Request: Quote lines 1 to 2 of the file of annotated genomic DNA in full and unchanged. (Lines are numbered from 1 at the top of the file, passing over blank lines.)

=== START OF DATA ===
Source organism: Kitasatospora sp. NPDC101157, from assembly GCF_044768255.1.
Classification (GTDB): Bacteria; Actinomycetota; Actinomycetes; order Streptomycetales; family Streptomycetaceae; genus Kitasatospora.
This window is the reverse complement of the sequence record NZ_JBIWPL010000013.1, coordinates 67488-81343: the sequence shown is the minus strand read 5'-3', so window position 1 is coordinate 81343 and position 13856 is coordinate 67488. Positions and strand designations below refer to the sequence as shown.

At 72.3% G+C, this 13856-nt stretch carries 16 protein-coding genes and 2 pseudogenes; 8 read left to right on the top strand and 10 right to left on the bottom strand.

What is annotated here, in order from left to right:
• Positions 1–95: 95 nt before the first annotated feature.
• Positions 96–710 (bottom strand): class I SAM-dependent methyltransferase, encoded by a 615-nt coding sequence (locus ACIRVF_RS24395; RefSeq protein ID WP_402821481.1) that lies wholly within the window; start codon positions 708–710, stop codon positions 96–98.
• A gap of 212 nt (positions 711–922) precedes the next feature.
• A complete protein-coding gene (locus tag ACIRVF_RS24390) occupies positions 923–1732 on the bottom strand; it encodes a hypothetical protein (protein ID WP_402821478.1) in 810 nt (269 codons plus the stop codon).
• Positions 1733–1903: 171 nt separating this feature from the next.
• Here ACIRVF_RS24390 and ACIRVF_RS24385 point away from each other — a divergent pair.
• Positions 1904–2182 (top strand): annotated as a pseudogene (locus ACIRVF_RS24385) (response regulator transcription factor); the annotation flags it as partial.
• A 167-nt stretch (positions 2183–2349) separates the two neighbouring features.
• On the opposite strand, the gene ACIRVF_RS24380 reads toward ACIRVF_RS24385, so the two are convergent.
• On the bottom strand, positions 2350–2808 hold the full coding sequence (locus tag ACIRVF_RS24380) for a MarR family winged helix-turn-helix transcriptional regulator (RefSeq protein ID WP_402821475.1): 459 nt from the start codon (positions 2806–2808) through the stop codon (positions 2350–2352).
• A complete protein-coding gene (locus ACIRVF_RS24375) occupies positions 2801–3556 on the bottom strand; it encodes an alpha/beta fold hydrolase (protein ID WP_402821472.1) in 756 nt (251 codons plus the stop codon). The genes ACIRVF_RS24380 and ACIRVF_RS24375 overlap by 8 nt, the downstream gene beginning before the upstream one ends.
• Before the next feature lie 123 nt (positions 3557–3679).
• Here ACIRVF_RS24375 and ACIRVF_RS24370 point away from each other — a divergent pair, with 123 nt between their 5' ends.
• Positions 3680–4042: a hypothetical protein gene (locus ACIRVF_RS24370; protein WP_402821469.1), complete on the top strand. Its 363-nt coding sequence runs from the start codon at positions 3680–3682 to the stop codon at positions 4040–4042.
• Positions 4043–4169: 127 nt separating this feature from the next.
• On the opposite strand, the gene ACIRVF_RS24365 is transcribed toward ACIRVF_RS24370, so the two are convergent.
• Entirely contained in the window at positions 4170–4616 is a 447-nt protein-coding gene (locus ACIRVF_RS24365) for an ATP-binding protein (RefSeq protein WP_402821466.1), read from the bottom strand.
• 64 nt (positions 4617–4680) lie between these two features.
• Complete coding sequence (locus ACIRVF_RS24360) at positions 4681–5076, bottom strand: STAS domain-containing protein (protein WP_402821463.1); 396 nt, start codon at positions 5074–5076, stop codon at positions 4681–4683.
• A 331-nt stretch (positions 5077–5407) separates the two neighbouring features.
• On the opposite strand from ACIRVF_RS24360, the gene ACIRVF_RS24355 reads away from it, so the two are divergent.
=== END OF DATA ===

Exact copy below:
Source organism: Kitasatospora sp. NPDC101157, from assembly GCF_044768255.1.
Classification (GTDB): Bacteria; Actinomycetota; Actinomycetes; order Streptomycetales; family Streptomycetaceae; genus Kitasatospora.